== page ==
In a earlier post, we wrote about government-sponsored retirement options; today we shift focus from federal to state government. Many states are considering bills that will make retirement savings more accessible in an effort to ensure that more Americans will be secure in their golden years. Consider that a third of Americans have nothing saved for retirement (according to this article in Time: 1 in 3 Americans Has Saved $0 for Retirement) and 23% have saved less than $10,000. That means 56% of Americans have less than $10,000 saved. Worried yet? States are, and that’s why many of them are looking to provide a way for Americans to get out of their retirement troubles.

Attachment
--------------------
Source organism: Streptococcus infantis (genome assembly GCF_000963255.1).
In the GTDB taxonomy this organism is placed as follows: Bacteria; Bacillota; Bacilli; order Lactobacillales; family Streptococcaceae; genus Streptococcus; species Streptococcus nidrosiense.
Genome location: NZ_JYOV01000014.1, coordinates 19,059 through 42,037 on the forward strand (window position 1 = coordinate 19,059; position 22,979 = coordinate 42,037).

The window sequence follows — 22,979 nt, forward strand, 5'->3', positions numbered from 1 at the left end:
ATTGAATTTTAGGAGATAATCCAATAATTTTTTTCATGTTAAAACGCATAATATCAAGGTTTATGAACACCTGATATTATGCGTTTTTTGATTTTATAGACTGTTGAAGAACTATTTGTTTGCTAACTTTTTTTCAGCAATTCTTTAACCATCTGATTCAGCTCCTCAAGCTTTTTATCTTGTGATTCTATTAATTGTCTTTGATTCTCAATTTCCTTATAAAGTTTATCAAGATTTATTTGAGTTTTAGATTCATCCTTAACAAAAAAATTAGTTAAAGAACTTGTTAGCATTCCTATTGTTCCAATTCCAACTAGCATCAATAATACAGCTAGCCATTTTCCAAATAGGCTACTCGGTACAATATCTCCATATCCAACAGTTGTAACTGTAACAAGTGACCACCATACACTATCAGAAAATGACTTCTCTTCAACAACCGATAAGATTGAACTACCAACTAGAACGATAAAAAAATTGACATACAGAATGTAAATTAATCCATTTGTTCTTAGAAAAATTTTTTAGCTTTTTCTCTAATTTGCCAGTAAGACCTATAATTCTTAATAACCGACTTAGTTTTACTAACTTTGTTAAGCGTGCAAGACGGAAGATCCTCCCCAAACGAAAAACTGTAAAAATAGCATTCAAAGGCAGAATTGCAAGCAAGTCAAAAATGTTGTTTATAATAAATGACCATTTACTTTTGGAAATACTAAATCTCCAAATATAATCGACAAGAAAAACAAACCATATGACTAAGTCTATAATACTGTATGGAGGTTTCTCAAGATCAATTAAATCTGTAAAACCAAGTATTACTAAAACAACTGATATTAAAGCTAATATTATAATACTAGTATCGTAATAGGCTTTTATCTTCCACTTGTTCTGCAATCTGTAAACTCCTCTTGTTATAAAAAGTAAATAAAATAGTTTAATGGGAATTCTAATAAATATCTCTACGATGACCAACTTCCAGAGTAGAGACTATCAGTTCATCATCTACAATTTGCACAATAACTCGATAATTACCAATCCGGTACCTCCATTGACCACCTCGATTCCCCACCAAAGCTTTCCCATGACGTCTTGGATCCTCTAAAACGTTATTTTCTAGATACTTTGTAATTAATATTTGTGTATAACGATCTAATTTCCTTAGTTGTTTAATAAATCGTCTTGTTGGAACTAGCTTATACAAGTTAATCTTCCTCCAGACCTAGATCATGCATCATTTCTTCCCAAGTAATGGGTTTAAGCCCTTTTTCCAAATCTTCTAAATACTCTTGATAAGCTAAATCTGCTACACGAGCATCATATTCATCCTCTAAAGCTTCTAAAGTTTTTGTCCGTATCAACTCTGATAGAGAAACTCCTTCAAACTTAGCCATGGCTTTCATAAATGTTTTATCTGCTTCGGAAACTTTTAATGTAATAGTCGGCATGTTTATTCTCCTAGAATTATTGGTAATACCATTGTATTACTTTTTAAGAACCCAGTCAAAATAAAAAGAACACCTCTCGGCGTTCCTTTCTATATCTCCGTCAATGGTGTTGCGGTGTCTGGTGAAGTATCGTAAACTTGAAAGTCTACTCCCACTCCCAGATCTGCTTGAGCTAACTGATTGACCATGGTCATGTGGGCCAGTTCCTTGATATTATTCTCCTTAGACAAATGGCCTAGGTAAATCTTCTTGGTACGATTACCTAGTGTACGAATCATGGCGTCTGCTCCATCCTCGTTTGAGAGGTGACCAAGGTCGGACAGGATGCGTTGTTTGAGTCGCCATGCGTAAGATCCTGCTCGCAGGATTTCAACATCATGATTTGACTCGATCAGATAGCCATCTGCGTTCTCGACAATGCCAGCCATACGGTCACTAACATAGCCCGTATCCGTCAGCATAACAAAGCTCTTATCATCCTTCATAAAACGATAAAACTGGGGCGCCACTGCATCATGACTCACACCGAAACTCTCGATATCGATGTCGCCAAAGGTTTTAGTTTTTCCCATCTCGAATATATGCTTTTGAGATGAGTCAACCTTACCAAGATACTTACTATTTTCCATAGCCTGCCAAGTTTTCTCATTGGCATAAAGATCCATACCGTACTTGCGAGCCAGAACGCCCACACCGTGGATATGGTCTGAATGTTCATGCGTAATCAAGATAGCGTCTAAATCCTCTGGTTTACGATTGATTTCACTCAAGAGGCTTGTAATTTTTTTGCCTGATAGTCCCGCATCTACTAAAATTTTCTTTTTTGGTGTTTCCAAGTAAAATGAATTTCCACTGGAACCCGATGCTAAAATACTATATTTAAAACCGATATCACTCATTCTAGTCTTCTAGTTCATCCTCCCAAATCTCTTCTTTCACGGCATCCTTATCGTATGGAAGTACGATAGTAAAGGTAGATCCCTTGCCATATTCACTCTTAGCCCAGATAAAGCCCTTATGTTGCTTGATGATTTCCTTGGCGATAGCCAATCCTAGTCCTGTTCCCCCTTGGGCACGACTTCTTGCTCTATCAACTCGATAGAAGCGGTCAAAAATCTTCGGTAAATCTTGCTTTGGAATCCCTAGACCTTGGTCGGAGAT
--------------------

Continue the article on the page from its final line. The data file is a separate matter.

Connecticut Approves State-Run Retirement Plan
Connecticut passed a bill on April 30 which will establish a state-run retirement program for employees working in the private sector. The bill will help employees who work at companies with at last five people that don’t offer a retirement plan by automatically enrolling them at a 3% rate.
California Secure Choice Retirement Plan Moves Forward
In March, California’s Secure Choice Retirement Savings Investment Board recommended the creation of the California Secure Choice Retirement Plan, which will become part of SB 1234. Stay up to date at AARP.org.
Colorado Postpones Security Savings Plan
The Colorado House postponed Bill 16-1403 indefinitely earlier this month in a unanimous vote.
Maryland Retirement Program Approved
The Maryland Small Business Retirement Saving Program and Trust was created in April and will take effect July 1, 2016.